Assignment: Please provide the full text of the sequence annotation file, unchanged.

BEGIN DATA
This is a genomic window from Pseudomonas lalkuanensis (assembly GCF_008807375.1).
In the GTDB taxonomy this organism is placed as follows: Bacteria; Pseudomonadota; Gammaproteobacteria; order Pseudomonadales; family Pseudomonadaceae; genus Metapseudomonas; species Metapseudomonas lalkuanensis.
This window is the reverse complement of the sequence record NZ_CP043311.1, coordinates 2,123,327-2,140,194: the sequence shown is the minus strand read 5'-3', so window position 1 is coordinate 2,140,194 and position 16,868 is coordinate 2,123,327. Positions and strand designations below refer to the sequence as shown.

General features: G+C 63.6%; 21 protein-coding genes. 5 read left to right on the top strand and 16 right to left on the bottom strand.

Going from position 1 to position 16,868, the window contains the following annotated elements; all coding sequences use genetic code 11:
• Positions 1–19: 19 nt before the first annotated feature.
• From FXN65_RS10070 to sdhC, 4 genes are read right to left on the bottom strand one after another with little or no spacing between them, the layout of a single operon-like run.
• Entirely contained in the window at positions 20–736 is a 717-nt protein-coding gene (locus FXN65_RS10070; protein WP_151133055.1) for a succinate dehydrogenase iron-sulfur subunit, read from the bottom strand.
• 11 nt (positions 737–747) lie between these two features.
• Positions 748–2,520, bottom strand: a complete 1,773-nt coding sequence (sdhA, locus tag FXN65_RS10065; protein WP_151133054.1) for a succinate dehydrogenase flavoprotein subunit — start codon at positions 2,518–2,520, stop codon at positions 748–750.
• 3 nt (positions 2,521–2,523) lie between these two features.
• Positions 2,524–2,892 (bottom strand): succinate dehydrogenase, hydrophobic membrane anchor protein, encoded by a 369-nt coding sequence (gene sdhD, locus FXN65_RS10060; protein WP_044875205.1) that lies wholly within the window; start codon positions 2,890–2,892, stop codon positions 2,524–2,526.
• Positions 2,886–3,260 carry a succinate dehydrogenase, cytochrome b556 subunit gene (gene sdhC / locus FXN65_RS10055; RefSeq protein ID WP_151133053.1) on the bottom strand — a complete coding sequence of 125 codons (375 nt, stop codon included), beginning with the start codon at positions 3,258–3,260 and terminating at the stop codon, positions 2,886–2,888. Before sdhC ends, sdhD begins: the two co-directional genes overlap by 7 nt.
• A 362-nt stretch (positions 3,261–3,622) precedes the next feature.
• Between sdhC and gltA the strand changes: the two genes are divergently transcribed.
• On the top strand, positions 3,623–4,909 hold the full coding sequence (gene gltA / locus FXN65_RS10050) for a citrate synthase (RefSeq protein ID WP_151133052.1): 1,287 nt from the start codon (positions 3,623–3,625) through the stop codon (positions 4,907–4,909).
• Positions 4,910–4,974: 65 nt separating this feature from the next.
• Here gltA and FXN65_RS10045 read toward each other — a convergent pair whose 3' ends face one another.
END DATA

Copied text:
This is a genomic window from Pseudomonas lalkuanensis (assembly GCF_008807375.1).
In the GTDB taxonomy this organism is placed as follows: Bacteria; Pseudomonadota; Gammaproteobacteria; order Pseudomonadales; family Pseudomonadaceae; genus Metapseudomonas; species Metapseudomonas lalkuanensis.
This window is the reverse complement of the sequence record NZ_CP043311.1, coordinates 2,123,327-2,140,194: the sequence shown is the minus strand read 5'-3', so window position 1 is coordinate 2,140,194 and position 16,868 is coordinate 2,123,327. Positions and strand designations below refer to the sequence as shown.

General features: G+C 63.6%; 21 protein-coding genes. 5 read left to right on the top strand and 16 right to left on the bottom strand.

Going from position 1 to position 16,868, the window contains the following annotated elements; all coding sequences use genetic code 11:
• Positions 1–19: 19 nt before the first annotated feature.
• From FXN65_RS10070 to sdhC, 4 genes are read right to left on the bottom strand one after another with little or no spacing between them, the layout of a single operon-like run.
• Entirely contained in the window at positions 20–736 is a 717-nt protein-coding gene (locus FXN65_RS10070; protein WP_151133055.1) for a succinate dehydrogenase iron-sulfur subunit, read from the bottom strand.
• 11 nt (positions 737–747) lie between these two features.
• Positions 748–2,520, bottom strand: a complete 1,773-nt coding sequence (sdhA, locus tag FXN65_RS10065; protein WP_151133054.1) for a succinate dehydrogenase flavoprotein subunit — start codon at positions 2,518–2,520, stop codon at positions 748–750.
• 3 nt (positions 2,521–2,523) lie between these two features.
• Positions 2,524–2,892 (bottom strand): succinate dehydrogenase, hydrophobic membrane anchor protein, encoded by a 369-nt coding sequence (gene sdhD, locus FXN65_RS10060; protein WP_044875205.1) that lies wholly within the window; start codon positions 2,890–2,892, stop codon positions 2,524–2,526.
• Positions 2,886–3,260 carry a succinate dehydrogenase, cytochrome b556 subunit gene (gene sdhC / locus FXN65_RS10055; RefSeq protein ID WP_151133053.1) on the bottom strand — a complete coding sequence of 125 codons (375 nt, stop codon included), beginning with the start codon at positions 3,258–3,260 and terminating at the stop codon, positions 2,886–2,888. Before sdhC ends, sdhD begins: the two co-directional genes overlap by 7 nt.
• A 362-nt stretch (positions 3,261–3,622) precedes the next feature.
• Between sdhC and gltA the strand changes: the two genes are divergently transcribed.
• On the top strand, positions 3,623–4,909 hold the full coding sequence (gene gltA / locus FXN65_RS10050) for a citrate synthase (RefSeq protein ID WP_151133052.1): 1,287 nt from the start codon (positions 3,623–3,625) through the stop codon (positions 4,907–4,909).
• Positions 4,910–4,974: 65 nt separating this feature from the next.
• Here gltA and FXN65_RS10045 read toward each other — a convergent pair whose 3' ends face one another.